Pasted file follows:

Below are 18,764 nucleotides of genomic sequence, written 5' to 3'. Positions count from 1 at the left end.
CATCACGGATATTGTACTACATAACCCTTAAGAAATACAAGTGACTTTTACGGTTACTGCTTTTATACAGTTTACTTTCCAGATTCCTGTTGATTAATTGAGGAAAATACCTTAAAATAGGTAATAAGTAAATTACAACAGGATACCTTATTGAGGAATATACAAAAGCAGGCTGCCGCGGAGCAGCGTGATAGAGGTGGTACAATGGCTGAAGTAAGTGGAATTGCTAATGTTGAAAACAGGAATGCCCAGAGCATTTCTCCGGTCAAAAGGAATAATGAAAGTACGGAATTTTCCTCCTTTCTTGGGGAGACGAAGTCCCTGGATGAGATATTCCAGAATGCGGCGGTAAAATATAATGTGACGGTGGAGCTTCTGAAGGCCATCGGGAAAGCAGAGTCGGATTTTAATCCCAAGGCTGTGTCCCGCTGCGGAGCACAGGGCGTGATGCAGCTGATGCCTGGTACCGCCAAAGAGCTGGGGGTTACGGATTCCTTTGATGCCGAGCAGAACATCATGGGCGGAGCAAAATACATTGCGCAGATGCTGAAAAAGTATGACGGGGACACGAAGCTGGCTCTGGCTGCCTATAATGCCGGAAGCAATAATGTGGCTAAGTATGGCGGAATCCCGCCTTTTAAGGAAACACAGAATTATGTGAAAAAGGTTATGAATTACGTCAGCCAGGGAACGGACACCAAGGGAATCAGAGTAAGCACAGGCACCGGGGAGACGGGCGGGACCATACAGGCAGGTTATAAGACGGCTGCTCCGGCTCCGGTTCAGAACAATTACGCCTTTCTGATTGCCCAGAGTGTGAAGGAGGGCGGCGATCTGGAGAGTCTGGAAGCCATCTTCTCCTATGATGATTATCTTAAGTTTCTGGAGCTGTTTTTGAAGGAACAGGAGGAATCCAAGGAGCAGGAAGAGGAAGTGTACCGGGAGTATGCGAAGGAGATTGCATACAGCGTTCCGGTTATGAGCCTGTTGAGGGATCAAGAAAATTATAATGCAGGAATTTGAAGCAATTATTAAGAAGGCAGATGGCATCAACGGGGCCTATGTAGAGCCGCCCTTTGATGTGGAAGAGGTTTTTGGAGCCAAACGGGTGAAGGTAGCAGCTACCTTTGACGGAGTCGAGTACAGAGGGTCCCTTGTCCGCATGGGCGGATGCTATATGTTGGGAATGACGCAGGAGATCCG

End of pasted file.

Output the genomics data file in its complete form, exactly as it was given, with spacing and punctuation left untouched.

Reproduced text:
Below are 18,764 nucleotides of genomic sequence, written 5' to 3'. Positions count from 1 at the left end.
CATCACGGATATTGTACTACATAACCCTTAAGAAATACAAGTGACTTTTACGGTTACTGCTTTTATACAGTTTACTTTCCAGATTCCTGTTGATTAATTGAGGAAAATACCTTAAAATAGGTAATAAGTAAATTACAACAGGATACCTTATTGAGGAATATACAAAAGCAGGCTGCCGCGGAGCAGCGTGATAGAGGTGGTACAATGGCTGAAGTAAGTGGAATTGCTAATGTTGAAAACAGGAATGCCCAGAGCATTTCTCCGGTCAAAAGGAATAATGAAAGTACGGAATTTTCCTCCTTTCTTGGGGAGACGAAGTCCCTGGATGAGATATTCCAGAATGCGGCGGTAAAATATAATGTGACGGTGGAGCTTCTGAAGGCCATCGGGAAAGCAGAGTCGGATTTTAATCCCAAGGCTGTGTCCCGCTGCGGAGCACAGGGCGTGATGCAGCTGATGCCTGGTACCGCCAAAGAGCTGGGGGTTACGGATTCCTTTGATGCCGAGCAGAACATCATGGGCGGAGCAAAATACATTGCGCAGATGCTGAAAAAGTATGACGGGGACACGAAGCTGGCTCTGGCTGCCTATAATGCCGGAAGCAATAATGTGGCTAAGTATGGCGGAATCCCGCCTTTTAAGGAAACACAGAATTATGTGAAAAAGGTTATGAATTACGTCAGCCAGGGAACGGACACCAAGGGAATCAGAGTAAGCACAGGCACCGGGGAGACGGGCGGGACCATACAGGCAGGTTATAAGACGGCTGCTCCGGCTCCGGTTCAGAACAATTACGCCTTTCTGATTGCCCAGAGTGTGAAGGAGGGCGGCGATCTGGAGAGTCTGGAAGCCATCTTCTCCTATGATGATTATCTTAAGTTTCTGGAGCTGTTTTTGAAGGAACAGGAGGAATCCAAGGAGCAGGAAGAGGAAGTGTACCGGGAGTATGCGAAGGAGATTGCATACAGCGTTCCGGTTATGAGCCTGTTGAGGGATCAAGAAAATTATAATGCAGGAATTTGAAGCAATTATTAAGAAGGCAGATGGCATCAACGGGGCCTATGTAGAGCCGCCCTTTGATGTGGAAGAGGTTTTTGGAGCCAAACGGGTGAAGGTAGCAGCTACCTTTGACGGAGTCGAGTACAGAGGGTCCCTTGTCCGCATGGGCGGATGCTATATGTTGGGAATGACGCAGGAGATCCG